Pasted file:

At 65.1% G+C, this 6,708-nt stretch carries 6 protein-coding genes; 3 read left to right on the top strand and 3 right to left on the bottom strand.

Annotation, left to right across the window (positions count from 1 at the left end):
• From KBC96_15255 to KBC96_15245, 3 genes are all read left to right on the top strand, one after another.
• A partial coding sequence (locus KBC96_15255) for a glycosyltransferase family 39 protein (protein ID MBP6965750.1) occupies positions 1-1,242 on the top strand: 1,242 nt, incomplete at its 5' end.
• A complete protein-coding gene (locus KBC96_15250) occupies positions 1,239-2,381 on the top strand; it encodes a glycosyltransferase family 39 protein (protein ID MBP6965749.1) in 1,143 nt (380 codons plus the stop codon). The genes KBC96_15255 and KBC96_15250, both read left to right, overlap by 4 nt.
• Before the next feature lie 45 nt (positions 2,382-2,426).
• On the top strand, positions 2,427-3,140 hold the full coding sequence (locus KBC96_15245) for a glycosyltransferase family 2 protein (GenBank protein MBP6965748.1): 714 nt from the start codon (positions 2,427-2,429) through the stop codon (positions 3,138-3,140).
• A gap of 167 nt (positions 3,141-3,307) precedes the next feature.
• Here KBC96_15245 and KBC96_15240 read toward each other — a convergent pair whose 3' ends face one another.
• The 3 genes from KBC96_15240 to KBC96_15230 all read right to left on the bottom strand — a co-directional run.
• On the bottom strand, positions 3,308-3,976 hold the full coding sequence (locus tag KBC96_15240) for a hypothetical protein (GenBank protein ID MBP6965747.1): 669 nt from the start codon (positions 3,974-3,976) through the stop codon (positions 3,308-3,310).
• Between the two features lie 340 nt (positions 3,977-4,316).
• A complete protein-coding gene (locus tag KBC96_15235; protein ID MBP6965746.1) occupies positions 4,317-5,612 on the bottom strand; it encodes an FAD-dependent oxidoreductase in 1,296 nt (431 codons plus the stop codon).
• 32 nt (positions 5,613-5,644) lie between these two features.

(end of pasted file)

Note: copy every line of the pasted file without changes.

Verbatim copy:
At 65.1% G+C, this 6,708-nt stretch carries 6 protein-coding genes; 3 read left to right on the top strand and 3 right to left on the bottom strand.

Annotation, left to right across the window (positions count from 1 at the left end):
• From KBC96_15255 to KBC96_15245, 3 genes are all read left to right on the top strand, one after another.
• A partial coding sequence (locus KBC96_15255) for a glycosyltransferase family 39 protein (protein ID MBP6965750.1) occupies positions 1-1,242 on the top strand: 1,242 nt, incomplete at its 5' end.
• A complete protein-coding gene (locus KBC96_15250) occupies positions 1,239-2,381 on the top strand; it encodes a glycosyltransferase family 39 protein (protein ID MBP6965749.1) in 1,143 nt (380 codons plus the stop codon). The genes KBC96_15255 and KBC96_15250, both read left to right, overlap by 4 nt.
• Before the next feature lie 45 nt (positions 2,382-2,426).
• On the top strand, positions 2,427-3,140 hold the full coding sequence (locus KBC96_15245) for a glycosyltransferase family 2 protein (GenBank protein MBP6965748.1): 714 nt from the start codon (positions 2,427-2,429) through the stop codon (positions 3,138-3,140).
• A gap of 167 nt (positions 3,141-3,307) precedes the next feature.
• Here KBC96_15245 and KBC96_15240 read toward each other — a convergent pair whose 3' ends face one another.
• The 3 genes from KBC96_15240 to KBC96_15230 all read right to left on the bottom strand — a co-directional run.
• On the bottom strand, positions 3,308-3,976 hold the full coding sequence (locus tag KBC96_15240) for a hypothetical protein (GenBank protein ID MBP6965747.1): 669 nt from the start codon (positions 3,974-3,976) through the stop codon (positions 3,308-3,310).
• Between the two features lie 340 nt (positions 3,977-4,316).
• A complete protein-coding gene (locus tag KBC96_15235; protein ID MBP6965746.1) occupies positions 4,317-5,612 on the bottom strand; it encodes an FAD-dependent oxidoreductase in 1,296 nt (431 codons plus the stop codon).
• 32 nt (positions 5,613-5,644) lie between these two features.